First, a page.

Vine to the Plate

Table grapes could be the next crop for Missouri's fruit industry

Andy Thomas, horticulturist at the Southwest Research Center, examines grapes at the center's 2-acre vineyard. Andy is assisting in a study on which types of table grapes will work best in Missouri as a future crop for growers.

Andy Thomas, horticulturist at the Southwest Research Center, examines grapes at the center's 2-acre vineyard. Andy is assisting in a study on which types of table grapes will work best in Missouri as a future crop for growers.

Missouri has long been known as the Show-Me State. More recently, it has been recognized for its geology with the nickname as the Cave State. Given the history of the agriculture products grown in the state, it might be hard not to place Missouri as a grape state.

In the mid 1800s German immigrants established some of the first wineries around Hermann. Today, more than 120 wineries across the state could classify Missouri as one of the country’s elite wine producers. And for almost as long as there have been vineyards, the MU College of Agriculture, Food and Natural Resources has been a part of Missouri vino. From the state’s first entomologist C.V. Riley, an MU professor, who helped save the French wine industry, to the work from the MU Grape and Wine Institute, CAFNR is leading the way for research and growth of the wine industry in Missouri.

“While wine grape production is well-established in Missouri, the production of seedless pop-in-your-mouth table grapes is just beginning,” says Andrew Thomas, horticulturist at the Southwest Research Center. “Very few people are growing table grapes in the state; therefore, a huge untapped market is available for producers.”

At the Southwest Research Center in Mt. Vernon Andrew helped establish a 2-acre vineyard in 2008 for research on wine-grape varieties and rootstocks. Within the large vineyard, a single row of tables also were planted. A second table grape harvest was recently completed. A similar study is also taking place at the Horticulture and Agroforestry Research Center in New Franklin.

“We planted several table grape varieties including ‘Mars,’ a seedless Arkansas variety that is the standard grown in some parts of the Midwest,” says Andrew. “The rest are experimental selections from Cornell University. We planted yellow, purple and pink grapes and are evaluating their performance under southwest Missouri conditions.”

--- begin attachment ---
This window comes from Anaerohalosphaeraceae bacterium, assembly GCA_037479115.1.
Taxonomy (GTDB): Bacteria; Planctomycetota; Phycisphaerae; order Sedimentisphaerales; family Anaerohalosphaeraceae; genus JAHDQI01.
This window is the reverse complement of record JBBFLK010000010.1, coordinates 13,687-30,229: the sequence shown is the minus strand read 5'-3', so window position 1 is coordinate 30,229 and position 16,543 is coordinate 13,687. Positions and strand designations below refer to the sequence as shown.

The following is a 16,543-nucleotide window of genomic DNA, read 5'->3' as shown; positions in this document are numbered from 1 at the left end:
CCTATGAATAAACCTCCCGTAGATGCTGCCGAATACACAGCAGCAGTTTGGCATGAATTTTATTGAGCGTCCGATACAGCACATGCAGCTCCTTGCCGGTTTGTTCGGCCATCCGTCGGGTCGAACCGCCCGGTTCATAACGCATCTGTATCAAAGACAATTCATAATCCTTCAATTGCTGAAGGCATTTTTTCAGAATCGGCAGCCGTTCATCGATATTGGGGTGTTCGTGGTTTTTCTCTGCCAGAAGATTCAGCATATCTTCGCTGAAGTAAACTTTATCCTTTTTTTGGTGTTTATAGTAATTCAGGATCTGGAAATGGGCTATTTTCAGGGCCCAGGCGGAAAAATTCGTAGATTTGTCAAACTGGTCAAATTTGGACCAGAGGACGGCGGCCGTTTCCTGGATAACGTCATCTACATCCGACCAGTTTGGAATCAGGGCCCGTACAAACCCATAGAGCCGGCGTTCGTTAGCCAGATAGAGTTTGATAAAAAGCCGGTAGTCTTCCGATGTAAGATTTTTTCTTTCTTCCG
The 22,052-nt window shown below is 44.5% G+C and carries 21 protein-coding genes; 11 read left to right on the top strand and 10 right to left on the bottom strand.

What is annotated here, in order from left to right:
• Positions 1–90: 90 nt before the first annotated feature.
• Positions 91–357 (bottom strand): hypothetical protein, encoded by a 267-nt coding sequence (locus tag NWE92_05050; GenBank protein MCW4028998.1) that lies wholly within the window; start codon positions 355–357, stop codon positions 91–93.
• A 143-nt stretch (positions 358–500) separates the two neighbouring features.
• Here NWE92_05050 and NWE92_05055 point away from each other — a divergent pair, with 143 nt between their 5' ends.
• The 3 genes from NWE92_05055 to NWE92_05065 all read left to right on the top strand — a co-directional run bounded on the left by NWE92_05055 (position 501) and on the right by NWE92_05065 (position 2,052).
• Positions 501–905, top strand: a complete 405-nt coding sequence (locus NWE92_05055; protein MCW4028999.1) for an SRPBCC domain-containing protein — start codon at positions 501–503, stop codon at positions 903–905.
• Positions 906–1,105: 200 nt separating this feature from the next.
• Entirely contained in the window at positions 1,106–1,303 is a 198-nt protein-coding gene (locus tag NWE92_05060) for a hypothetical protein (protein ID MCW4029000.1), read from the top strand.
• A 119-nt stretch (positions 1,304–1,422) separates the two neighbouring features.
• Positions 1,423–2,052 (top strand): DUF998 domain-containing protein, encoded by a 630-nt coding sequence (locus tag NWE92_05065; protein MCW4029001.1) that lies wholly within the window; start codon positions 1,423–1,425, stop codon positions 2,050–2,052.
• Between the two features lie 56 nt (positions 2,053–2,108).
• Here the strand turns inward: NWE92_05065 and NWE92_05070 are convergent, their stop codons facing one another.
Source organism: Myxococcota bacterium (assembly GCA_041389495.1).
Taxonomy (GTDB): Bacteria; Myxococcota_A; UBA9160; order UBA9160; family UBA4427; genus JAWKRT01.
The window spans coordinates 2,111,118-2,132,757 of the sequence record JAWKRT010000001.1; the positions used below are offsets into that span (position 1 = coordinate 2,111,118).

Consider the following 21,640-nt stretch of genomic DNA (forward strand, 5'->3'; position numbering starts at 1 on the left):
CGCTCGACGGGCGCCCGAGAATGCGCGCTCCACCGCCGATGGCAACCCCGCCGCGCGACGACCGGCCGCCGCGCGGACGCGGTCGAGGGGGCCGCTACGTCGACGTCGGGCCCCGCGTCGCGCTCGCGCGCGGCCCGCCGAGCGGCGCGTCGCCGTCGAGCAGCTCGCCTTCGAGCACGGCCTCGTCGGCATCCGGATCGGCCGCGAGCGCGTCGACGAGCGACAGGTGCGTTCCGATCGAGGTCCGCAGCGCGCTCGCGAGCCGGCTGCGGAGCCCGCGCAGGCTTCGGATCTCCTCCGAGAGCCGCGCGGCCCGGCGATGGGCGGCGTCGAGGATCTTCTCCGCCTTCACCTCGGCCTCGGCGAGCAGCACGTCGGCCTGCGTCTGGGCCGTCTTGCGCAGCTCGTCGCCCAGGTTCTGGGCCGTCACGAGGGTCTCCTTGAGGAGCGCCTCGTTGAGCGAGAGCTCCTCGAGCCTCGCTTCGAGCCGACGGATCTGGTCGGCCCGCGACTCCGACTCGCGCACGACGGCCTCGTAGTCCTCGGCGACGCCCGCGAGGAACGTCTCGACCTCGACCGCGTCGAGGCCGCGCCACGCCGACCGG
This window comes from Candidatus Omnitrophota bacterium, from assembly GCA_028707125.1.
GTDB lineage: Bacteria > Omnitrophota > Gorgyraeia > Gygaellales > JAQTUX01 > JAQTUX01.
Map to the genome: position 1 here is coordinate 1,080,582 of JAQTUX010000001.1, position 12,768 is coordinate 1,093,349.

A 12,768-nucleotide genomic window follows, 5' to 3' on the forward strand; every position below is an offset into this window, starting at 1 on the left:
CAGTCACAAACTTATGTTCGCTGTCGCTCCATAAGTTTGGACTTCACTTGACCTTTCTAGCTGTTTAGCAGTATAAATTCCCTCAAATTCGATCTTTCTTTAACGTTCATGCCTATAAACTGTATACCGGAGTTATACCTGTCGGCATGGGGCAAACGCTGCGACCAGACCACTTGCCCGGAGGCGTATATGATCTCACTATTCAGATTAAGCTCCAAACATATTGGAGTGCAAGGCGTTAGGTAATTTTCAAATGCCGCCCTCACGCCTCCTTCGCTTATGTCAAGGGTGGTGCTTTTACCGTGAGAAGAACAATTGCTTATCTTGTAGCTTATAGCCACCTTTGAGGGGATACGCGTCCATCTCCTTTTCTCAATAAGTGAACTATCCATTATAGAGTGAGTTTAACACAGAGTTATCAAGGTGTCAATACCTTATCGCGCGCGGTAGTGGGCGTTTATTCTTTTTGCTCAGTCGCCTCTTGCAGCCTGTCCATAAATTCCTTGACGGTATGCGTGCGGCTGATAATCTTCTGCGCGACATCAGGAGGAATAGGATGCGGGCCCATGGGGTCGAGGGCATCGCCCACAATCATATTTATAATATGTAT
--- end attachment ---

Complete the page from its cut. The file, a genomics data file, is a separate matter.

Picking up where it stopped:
Arkansas and Mars variety grapes are grown at the Southwest Research Center. Their sweet taste is similar to Concords, which are often found in juices and jams.

Arkansas and Mars variety grapes are grown at the Southwest Research Center. Their sweet taste is similar to Concords, which are often found in juices and jams.

Some of the grapes are similar to the popular Concords, which often are found in juices and jams. Others have a very different, even sweeter taste with a “muscat” and smoky finish.

“We also get to taste-test the grapes!” exclaims Andy. “They taste just spectacular and I would take these grapes over any you can buy in stores.”

The costs to implement rows of table grapes are similar to wine grapes. They require the same trellising and irrigation systems and could be a great addition to vineyards. A bonus to growing table grapes is they can be harvested two to three weeks ahead of many other grapes, thus creating an added flow of income.

One of the main goals of the research is to find out which varieties work best in Missouri for growers such as Mike Rippelmeyer, who owns 4M Vineyards.

“We have close to an acre of Mars and other Arkansas varieties that are producing about 7 tons an acre a year,” says Mike. “We are looking to expand into other varieties to gear ourselves for the future of the industry.”

Since 1909, 4M Vineyards has been growing grapes and now boasts 19 acres of more than a dozen different varieties. Concord has historically been the top seller for the vineyard near St. James, but as times change, so has the market.

“We are seeing less people buying Concords and looking to try the new varieties,” adds Mike, a 1994 MU Plant Sciences grad. “These new varieties could really get people into something different.”

For many growers like Mike, the biggest key to table grapes is finding a market. Some varieties have a short shelf life and need to be refrigerated after picking, thus finding buyers even before planting is crucial. Although once refrigerated, most table grapes can be kept in good condition for up to three weeks in cold storage to help increase potential sales opportunities.

Andrew adds that once a producer brings high-quality, locally grown table grapes to any market, they will sell like lightning if free samples are provided. Compared to most grapes sold in grocery stores, the varieties being studied at the Southwest Research Center are a much higher quality. Most consumers might even be shocked upon tasting them, creating an instant sale and plenty of return customers.

“One easy way to sell would be if you already had a winery selling wine, why not throw in a few rows of table grapes to sell?” adds Andy. “Even better would be if you were selling produce at a farmers market and added table grapes.”

Mike admits that the “locavore” trend is booming right now and any locally grown products would do well for farmers across Missouri.

“Virtually none of the grapes you buy in stores are from Missouri,” he adds. “Why can't we get more Missouri-made products to our consumers? I really hope that in the future the market for these grapes expands. It’s always great to support the local folks.”

Table and Chamrbourcin wine grapers are grown at Southwest Research Center near Mt. Vernon, Mo.

In addition to a variety trial study of table and Chambourcin grapes, the Southwest Research Center also is looking at how certain varieties and root stalks respond to irrigation changes.

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